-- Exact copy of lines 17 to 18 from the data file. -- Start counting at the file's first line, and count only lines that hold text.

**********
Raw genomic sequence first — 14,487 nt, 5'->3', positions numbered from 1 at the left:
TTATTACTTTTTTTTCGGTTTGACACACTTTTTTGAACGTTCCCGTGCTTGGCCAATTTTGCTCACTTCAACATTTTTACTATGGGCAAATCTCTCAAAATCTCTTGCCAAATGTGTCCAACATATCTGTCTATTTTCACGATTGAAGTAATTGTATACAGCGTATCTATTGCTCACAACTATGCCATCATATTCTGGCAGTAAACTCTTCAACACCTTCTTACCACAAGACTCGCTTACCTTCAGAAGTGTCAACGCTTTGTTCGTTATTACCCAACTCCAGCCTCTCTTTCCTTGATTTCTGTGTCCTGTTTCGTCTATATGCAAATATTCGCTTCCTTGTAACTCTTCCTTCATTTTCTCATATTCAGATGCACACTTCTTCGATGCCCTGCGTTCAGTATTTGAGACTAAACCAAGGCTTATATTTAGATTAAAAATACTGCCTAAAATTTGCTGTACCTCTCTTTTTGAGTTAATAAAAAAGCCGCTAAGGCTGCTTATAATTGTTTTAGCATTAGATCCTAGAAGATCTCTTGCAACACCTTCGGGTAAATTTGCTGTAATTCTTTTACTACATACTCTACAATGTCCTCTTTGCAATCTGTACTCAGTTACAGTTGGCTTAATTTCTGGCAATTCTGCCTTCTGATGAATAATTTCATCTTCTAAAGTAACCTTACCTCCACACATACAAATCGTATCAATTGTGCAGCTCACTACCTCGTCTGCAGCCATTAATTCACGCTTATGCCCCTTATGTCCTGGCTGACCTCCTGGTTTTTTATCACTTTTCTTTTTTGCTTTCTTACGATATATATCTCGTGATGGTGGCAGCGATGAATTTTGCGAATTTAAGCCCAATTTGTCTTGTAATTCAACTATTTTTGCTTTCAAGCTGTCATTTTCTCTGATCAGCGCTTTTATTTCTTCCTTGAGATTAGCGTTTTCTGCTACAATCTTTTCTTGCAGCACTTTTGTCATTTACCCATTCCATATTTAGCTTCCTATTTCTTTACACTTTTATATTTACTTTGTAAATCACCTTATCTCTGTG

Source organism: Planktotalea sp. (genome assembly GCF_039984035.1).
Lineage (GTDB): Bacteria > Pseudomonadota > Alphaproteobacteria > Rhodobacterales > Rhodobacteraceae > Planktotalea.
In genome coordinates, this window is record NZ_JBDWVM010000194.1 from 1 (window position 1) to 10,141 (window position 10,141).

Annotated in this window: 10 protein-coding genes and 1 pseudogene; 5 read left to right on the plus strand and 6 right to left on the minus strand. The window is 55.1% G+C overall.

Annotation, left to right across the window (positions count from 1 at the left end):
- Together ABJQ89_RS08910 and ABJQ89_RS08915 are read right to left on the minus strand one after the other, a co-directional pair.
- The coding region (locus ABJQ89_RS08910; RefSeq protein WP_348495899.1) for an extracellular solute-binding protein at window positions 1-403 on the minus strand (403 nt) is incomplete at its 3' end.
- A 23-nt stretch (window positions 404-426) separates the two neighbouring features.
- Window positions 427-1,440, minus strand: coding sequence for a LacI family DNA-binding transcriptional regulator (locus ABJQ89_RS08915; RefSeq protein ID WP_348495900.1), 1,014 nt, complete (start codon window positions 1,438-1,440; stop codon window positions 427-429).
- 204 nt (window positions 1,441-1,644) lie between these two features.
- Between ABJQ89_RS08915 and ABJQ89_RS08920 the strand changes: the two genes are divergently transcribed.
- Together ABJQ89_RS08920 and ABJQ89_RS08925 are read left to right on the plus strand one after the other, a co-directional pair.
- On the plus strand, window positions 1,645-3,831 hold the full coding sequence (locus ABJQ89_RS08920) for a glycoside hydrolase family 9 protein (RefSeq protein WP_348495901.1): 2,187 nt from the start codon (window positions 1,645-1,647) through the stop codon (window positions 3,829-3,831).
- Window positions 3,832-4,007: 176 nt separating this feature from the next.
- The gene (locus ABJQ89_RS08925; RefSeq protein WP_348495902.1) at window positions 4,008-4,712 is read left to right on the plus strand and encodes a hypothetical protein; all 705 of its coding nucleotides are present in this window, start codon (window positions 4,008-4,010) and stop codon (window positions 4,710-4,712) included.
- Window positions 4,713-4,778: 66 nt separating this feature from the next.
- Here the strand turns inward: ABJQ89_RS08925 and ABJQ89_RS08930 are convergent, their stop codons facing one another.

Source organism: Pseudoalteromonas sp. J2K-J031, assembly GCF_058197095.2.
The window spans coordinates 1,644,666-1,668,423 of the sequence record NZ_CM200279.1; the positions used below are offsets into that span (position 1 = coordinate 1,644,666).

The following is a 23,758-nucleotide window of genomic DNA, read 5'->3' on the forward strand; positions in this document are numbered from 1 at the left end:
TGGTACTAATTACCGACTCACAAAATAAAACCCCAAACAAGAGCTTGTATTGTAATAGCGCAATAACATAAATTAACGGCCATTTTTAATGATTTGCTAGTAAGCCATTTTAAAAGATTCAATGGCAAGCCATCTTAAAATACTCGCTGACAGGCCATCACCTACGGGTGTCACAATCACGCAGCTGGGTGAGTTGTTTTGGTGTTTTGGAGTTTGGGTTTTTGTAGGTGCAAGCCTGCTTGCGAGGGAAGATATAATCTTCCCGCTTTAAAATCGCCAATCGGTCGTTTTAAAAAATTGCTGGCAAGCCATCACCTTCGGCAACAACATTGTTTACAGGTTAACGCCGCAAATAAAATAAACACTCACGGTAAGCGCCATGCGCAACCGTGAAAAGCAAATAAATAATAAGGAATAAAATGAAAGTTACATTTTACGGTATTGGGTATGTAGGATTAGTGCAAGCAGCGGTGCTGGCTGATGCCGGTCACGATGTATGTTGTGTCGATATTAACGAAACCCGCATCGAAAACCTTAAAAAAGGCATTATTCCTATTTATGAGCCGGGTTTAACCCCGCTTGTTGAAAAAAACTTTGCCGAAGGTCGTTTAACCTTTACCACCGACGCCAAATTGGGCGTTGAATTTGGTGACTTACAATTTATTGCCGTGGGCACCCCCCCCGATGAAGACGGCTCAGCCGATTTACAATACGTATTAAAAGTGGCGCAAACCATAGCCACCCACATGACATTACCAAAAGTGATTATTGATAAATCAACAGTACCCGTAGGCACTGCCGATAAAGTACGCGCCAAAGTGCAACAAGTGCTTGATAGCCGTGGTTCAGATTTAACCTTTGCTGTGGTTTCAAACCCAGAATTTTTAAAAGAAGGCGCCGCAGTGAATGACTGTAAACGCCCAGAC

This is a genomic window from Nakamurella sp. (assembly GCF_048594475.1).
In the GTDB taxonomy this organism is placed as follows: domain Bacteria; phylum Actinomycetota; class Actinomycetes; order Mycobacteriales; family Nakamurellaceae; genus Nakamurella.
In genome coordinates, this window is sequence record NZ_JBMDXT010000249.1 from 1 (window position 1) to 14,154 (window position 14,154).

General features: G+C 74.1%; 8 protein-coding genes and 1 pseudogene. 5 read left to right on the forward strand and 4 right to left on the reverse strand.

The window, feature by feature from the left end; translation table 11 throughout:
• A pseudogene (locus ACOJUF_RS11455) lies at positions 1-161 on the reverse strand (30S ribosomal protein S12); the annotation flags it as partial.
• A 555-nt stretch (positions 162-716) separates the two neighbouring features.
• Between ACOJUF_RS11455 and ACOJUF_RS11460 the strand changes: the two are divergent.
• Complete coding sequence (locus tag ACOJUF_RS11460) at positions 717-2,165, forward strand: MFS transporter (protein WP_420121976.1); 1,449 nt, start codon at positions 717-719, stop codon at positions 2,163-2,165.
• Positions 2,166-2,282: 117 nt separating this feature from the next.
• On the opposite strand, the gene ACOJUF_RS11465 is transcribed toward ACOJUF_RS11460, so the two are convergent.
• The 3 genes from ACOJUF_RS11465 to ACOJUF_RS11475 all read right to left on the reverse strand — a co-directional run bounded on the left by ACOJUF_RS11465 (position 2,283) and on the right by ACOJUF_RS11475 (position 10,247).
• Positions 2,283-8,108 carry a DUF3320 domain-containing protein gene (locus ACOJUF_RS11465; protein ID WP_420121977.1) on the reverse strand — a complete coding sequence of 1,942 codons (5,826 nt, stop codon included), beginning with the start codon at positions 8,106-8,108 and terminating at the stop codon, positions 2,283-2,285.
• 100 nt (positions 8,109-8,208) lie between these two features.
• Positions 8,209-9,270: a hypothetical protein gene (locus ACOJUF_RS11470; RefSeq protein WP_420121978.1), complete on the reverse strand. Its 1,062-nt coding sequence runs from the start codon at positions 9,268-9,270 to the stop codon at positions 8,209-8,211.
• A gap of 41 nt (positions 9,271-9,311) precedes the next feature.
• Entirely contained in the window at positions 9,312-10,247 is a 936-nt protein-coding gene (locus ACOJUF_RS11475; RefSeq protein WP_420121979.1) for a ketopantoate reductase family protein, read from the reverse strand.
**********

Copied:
- The gene (locus ABJQ89_RS08925; RefSeq protein WP_348495902.1) at window positions 4,008-4,712 is read left to right on the plus strand and encodes a hypothetical protein; all 705 of its coding nucleotides are present in this window, start codon (window positions 4,008-4,010) and stop codon (window positions 4,710-4,712) included.
- Window positions 4,713-4,778: 66 nt separating this feature from the next.